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This essay looks at the innovations in poetry and poetry publishing from 2001 to 2018, with a particular emphasis on the emerging generation of Indigenous poets like Sherwin Bitsui, Orlando White, Natalie Diaz, and Layli Long Soldier. While paying close attention to the themes and motifs that have been of interest to Native writers, this essay foregrounds innovations in poetic form, including erasures and strikethroughs, complicated syntax, and typographical experimentation. A good deal of recent Native poetry takes on English and its rules and structures as a tool of colonization, repression, identification, and misinformation, and in so doing, seeks to remake English so that it might be viewed through an Indigenous lens.
Electric vehicles are playing an increasingly important role in the agricultural sector. The selection of tyres for reducing energy loss due to rolling resistance is an important consideration in determining the viability of these vehicles. To date little is known about rolling resistance of small all-terrain vehicles. In this study a test rig was used to collect rolling resistance data for seven ATV tyres. The study verifies the relationship between normal load and rolling resistance and gives insight into some of the important considerations when selecting tyres for small off road vehicles.
This work features challenges of using integrated reflections in undergraduate Industrial Design and Engineering. Reflection activities can be challenging for the students and hard to implement in design and engineering classes. This report has two goals. The first is to introduce a process for more successful engagement for the students in problem solving and design. The second is to show that the process has validity and usefulness for Industrial Design students who are in a College of Design.
The world of Salman Rushdie’s 1981 novel Midnight’s Children is often cited as exemplary of a new wave of experimentation in British writing, a tradition drawing, as some have argued, from world-famous figures like the Columbian Gabriel Garcia Marquez, or earlier mentors such as the philosopher-turned-novelist and dramatist G. V. Desani. Rushdie’s so-called reinvention of ‘magical realism’ has often been said to have sparked the publication of a series of similarly hyper-realist and expansive novels by other subcontinental and British Asian writers. However, as Rushdie himself has noted, Midnight’s Children was not surrealistic but ‘realist’ and drew on the jangling contradictions of the India he grew up in. This chapter examines how a number of others, such as Ben Okri (The Famished Road), Pauline Melville (The Migration of Ghosts), Ravinder Randhawa (A Wicked Old Woman), and Helen Oyeyemi (The Icarus Girl) embrace ‘alternative’ versions of ‘reality’ and create differently constituted physical and cultural worlds.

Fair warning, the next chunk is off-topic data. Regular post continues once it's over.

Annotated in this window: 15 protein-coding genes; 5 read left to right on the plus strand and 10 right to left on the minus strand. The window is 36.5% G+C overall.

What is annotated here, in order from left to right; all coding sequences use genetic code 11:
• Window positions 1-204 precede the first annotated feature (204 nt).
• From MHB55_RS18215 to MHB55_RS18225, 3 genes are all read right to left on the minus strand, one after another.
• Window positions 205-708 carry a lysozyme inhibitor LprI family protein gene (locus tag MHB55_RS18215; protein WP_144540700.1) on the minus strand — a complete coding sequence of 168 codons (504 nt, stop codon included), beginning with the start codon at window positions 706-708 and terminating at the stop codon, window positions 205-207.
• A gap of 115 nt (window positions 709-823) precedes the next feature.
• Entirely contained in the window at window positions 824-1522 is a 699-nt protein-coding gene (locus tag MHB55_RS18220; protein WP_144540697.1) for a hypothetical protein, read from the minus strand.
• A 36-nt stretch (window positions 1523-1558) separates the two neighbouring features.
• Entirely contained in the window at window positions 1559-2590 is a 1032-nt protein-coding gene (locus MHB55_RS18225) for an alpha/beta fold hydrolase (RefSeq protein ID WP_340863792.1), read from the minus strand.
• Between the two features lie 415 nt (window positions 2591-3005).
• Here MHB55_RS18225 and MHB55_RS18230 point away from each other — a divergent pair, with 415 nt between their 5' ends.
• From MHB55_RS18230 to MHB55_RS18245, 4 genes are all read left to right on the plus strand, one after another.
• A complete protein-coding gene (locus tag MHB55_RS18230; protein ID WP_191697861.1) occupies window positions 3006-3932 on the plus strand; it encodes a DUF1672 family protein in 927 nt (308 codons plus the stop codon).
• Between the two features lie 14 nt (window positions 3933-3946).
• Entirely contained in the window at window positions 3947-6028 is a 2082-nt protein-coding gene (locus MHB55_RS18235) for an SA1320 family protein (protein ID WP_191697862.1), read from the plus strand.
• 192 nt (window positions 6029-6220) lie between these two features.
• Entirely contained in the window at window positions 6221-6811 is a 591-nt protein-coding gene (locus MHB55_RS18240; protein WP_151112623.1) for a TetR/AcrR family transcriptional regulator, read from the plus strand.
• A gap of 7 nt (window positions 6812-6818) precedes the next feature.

Israel defines itself as a ‘Jewish democratic state’, an expression that conveys the Jewish and liberal roots of its political, cultural and legal identity. In Jewish tradition, attempting to cure disease and save lives is of paramount value and Jewish culture hence encourages open-minded attitudes towards research efforts that have therapeutic goals. Zionist narratives also play a role in shaping policy towards genetic and reproductive technologies and pro-science attitudes echo the Zionist narrative that links scientific and technological innovation with the notion of transforming the Jews into a modern nation. Consequently, Israel does not ban basic research involving human germline modification and draws the line only at attempting to create a ‘genetically modified person’. Human germline genome modification is regulated in Israel under the 1999 Prohibition of Genetic Intervention (Human Cloning and Genetic Manipulation of Reproductive Cells) Law. This Law has been amended three times: in 2004, 2009 and 2016. The current version is set to expire on 23 May 2020. The Israeli Law prohibits two activities: human reproductive cloning, and the use of ‘reproductive cells that have undergone a permanent intentional genetic modification (germline gene therapy) in order to cause the creation of a person’.
The sixth chapter, “Gray Modernism,” argues that modernist experimentation with narrative form draws theoretical and disciplinary inspiration from the invention of gerontology and geriatrics as a science. During the twentieth century, aging becomes the subject of clinical interest, a temporal pathology detachable from the body it affects. Similarly, for modernist novels like Virginia Woolf’s Orlando, duration becomes separable from the highly charged aesthetic moments it contains. Though Orlando lives through many centuries, she does not grow old; instead, her greatest transformation occurs when her gender instantaneously switches from male to female. The novel creates a divide between the systems of duration and aging on the one hand, and the momentariness and constructedness of identity on the other. By breaking with the conventions that link duration and objective, shared time, Woolf situates aging in an ironic temporality that disrupts the forward press of years.